By Team BLAM
We tend to pick a partner who is most like the parent from whom we wanted additional love, attention, acceptance, and praise as a child. The reason? We still want to receive what we desired or deserved to have as a child. When we pick a partner similar to one or both of our parents, we’re striving to heal childhood wounds. Even if our partner is not like a parent, we’ll often re-create the scene so our partner acts or we imagine them to act like our parent, so hopefully we can now have what we needed as a child. As we begin to recognize that this “same old dance” doesn’t work for us, or our partner, we can then take responsibility for ourselves. We can either choose to ask our partner for what we need or hope for, or we can choose to find the wisdom and courage to find healthy ways to give it to ourselves.
When we do this we can stop expecting our partner to be our “parent” and we can stop being the “child” in the relationship. This is so imperative to helping us meet our partner on equal territory and discover healthy ways to meet each other’s needs.
When we know the type of partner we tend to attract, we can take better responsibility for choosing wisely. When you really take the time to look at your past relationships you may be surprised how many similar characteristics and negative traits are in the partners you’ve had.
If you really want to understand your relationship patterns you have to be prepared to do THE WORK. 🙂 “What work?” you ask. You have to be intentional about looking at and thinking about who you are and how you’ve been shaped by all of your life experiences. Here are some first steps to truly looking at and understanding your relationship patterns.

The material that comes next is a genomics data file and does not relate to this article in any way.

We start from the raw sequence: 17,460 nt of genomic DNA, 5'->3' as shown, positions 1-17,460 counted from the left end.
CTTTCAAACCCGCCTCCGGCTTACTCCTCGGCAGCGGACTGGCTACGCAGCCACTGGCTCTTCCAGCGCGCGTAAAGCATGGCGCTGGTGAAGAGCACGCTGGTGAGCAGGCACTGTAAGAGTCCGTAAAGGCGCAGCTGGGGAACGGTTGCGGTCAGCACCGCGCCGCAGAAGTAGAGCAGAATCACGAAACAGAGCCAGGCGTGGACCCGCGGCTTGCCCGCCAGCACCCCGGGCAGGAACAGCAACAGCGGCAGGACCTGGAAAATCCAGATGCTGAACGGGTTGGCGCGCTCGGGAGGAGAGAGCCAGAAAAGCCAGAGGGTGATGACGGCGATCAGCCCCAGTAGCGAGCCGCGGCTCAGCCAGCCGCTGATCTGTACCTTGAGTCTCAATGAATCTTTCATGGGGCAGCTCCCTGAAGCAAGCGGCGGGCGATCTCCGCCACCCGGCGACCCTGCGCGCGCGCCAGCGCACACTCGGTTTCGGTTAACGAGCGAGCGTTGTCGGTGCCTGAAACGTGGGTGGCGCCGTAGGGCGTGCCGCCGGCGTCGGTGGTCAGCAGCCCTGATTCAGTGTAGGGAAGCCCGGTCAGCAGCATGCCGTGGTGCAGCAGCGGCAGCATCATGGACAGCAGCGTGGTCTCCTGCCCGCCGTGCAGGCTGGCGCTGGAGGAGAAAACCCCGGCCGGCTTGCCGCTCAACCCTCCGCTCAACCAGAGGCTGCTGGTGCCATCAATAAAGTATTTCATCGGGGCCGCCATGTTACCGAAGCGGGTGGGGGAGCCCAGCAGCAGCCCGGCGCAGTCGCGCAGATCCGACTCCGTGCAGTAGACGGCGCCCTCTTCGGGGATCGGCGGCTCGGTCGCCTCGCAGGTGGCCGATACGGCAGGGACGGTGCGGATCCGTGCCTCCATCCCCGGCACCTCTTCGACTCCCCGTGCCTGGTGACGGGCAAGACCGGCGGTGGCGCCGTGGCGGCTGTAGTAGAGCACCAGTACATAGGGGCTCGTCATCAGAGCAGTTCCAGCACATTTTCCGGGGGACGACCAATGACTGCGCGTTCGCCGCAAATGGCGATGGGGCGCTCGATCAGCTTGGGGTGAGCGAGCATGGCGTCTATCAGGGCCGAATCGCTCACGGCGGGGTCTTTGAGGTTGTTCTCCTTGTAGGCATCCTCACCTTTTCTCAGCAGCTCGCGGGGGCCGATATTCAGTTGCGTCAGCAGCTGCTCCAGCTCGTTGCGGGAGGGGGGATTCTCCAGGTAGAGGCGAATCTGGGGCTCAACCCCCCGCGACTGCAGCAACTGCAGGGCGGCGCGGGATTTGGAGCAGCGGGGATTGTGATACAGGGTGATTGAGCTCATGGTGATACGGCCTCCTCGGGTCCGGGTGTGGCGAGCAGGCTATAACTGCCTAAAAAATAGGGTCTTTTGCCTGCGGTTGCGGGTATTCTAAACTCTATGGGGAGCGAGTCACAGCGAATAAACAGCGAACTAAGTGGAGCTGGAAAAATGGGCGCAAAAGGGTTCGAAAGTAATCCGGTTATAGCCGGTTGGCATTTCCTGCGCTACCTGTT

#1 Examine Your Parent’s Marriage History
Write down a clear account of what did and did not work in your parent’s marriage. This is not about judgement. Be an observer, as if you were watching a movie of your parents’ marriage, divorce, or relationships.
#2 Examine Your Relationship History.
Here’s where you write down an account of what did and did not work in each of your primary relationships.
- Start with the relationship you had with each of your parents.
- Then write about the first person you were in an intimate relationship with.
- Lastly, write about each significant relationship that followed. This does not have to be every person you dated. Pick the relationships that meant something. Focus on the ones you had a real connection with.
#3 Compare Relationships.
Compare your parent’s relationship with your major intimate relationships. Do you see certain trends, themes, or patterns? What patterns do you find yourself repeating? This is not to blame anyone from your past. It is to give you insight on how you have learned to do relationships so that you can choose to do them differently.
The lesson here? What did not work does not need to be repeated. Look back so you can free yourself and move forward!
Adapted from Journey To Love by M.P.Wylie, Ph.D.